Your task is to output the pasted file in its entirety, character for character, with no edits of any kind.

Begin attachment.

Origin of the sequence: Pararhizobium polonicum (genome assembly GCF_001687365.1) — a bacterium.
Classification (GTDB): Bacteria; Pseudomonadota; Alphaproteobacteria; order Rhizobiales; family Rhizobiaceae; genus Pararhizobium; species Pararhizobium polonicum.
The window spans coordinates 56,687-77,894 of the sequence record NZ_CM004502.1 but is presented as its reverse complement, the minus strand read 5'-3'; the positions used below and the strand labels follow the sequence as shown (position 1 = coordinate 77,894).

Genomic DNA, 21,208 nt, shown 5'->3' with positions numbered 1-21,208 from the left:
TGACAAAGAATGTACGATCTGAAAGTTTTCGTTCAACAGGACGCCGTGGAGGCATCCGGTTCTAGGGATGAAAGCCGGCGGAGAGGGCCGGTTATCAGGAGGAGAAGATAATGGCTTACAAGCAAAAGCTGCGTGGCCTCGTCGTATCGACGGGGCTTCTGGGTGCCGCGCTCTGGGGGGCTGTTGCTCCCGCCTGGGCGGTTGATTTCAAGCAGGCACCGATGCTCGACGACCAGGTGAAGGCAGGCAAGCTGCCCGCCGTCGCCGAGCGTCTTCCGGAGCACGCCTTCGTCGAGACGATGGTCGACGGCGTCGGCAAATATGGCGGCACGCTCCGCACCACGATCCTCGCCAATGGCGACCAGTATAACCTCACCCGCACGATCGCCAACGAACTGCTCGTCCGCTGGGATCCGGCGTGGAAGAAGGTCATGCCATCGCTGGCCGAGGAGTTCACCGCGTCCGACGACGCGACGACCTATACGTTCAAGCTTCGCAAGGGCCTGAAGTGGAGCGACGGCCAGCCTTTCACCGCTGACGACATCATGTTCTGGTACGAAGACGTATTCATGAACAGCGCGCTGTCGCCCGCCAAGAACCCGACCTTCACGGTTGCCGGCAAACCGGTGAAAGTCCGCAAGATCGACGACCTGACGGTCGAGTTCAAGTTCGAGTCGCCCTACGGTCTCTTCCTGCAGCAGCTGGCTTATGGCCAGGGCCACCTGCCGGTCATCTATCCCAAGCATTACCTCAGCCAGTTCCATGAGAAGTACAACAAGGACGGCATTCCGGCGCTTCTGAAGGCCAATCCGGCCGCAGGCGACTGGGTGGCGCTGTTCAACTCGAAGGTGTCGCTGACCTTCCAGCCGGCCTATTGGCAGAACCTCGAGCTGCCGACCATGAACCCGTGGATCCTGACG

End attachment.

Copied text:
Origin of the sequence: Pararhizobium polonicum (genome assembly GCF_001687365.1) — a bacterium.
Classification (GTDB): Bacteria; Pseudomonadota; Alphaproteobacteria; order Rhizobiales; family Rhizobiaceae; genus Pararhizobium; species Pararhizobium polonicum.
The window spans coordinates 56,687-77,894 of the sequence record NZ_CM004502.1 but is presented as its reverse complement, the minus strand read 5'-3'; the positions used below and the strand labels follow the sequence as shown (position 1 = coordinate 77,894).

Genomic DNA, 21,208 nt, shown 5'->3' with positions numbered 1-21,208 from the left:
TGACAAAGAATGTACGATCTGAAAGTTTTCGTTCAACAGGACGCCGTGGAGGCATCCGGTTCTAGGGATGAAAGCCGGCGGAGAGGGCCGGTTATCAGGAGGAGAAGATAATGGCTTACAAGCAAAAGCTGCGTGGCCTCGTCGTATCGACGGGGCTTCTGGGTGCCGCGCTCTGGGGGGCTGTTGCTCCCGCCTGGGCGGTTGATTTCAAGCAGGCACCGATGCTCGACGACCAGGTGAAGGCAGGCAAGCTGCCCGCCGTCGCCGAGCGTCTTCCGGAGCACGCCTTCGTCGAGACGATGGTCGACGGCGTCGGCAAATATGGCGGCACGCTCCGCACCACGATCCTCGCCAATGGCGACCAGTATAACCTCACCCGCACGATCGCCAACGAACTGCTCGTCCGCTGGGATCCGGCGTGGAAGAAGGTCATGCCATCGCTGGCCGAGGAGTTCACCGCGTCCGACGACGCGACGACCTATACGTTCAAGCTTCGCAAGGGCCTGAAGTGGAGCGACGGCCAGCCTTTCACCGCTGACGACATCATGTTCTGGTACGAAGACGTATTCATGAACAGCGCGCTGTCGCCCGCCAAGAACCCGACCTTCACGGTTGCCGGCAAACCGGTGAAAGTCCGCAAGATCGACGACCTGACGGTCGAGTTCAAGTTCGAGTCGCCCTACGGTCTCTTCCTGCAGCAGCTGGCTTATGGCCAGGGCCACCTGCCGGTCATCTATCCCAAGCATTACCTCAGCCAGTTCCATGAGAAGTACAACAAGGACGGCATTCCGGCGCTTCTGAAGGCCAATCCGGCCGCAGGCGACTGGGTGGCGCTGTTCAACTCGAAGGTGTCGCTGACCTTCCAGCCGGCCTATTGGCAGAACCTCGAGCTGCCGACCATGAACCCGTGGATCCTGACG